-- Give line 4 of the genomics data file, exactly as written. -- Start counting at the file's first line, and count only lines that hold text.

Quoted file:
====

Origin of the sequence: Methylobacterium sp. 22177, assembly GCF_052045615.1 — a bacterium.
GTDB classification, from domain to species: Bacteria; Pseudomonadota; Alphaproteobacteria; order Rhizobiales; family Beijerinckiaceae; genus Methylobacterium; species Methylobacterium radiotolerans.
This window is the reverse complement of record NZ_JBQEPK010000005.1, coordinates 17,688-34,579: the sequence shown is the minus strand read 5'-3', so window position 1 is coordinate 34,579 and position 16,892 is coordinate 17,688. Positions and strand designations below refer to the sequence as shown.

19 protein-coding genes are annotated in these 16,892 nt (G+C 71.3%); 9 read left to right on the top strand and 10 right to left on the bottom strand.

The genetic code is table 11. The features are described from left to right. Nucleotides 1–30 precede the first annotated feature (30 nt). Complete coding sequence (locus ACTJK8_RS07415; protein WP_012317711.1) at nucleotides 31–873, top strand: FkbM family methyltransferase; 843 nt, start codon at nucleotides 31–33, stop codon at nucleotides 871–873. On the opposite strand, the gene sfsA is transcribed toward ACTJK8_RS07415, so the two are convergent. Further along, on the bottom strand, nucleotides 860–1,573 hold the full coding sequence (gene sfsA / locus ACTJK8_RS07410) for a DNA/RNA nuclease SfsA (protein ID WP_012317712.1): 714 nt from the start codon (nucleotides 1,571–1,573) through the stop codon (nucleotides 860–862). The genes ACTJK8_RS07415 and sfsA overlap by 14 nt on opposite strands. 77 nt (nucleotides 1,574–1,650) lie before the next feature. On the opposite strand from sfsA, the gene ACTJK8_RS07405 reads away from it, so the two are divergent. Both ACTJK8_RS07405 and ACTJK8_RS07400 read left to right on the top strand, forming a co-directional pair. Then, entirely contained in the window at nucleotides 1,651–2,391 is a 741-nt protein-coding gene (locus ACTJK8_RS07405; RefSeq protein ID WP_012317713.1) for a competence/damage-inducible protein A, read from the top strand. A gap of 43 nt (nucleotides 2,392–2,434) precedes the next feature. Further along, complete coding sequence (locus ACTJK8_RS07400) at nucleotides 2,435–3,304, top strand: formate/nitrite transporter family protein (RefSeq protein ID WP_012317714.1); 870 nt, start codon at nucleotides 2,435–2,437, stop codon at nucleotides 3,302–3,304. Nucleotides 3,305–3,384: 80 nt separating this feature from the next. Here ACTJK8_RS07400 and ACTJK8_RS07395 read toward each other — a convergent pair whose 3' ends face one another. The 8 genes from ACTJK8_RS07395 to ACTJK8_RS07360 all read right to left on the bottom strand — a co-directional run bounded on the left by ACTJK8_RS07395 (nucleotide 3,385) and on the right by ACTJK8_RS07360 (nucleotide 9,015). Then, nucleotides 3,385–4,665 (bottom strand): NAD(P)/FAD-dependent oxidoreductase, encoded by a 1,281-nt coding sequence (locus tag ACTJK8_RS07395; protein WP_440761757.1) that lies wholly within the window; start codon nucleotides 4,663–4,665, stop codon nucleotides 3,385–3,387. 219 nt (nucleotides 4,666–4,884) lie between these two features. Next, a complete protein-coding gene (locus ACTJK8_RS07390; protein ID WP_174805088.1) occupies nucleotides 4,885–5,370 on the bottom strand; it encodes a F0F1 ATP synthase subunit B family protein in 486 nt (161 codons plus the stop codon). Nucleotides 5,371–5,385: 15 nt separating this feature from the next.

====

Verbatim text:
19 protein-coding genes are annotated in these 16,892 nt (G+C 71.3%); 9 read left to right on the top strand and 10 right to left on the bottom strand.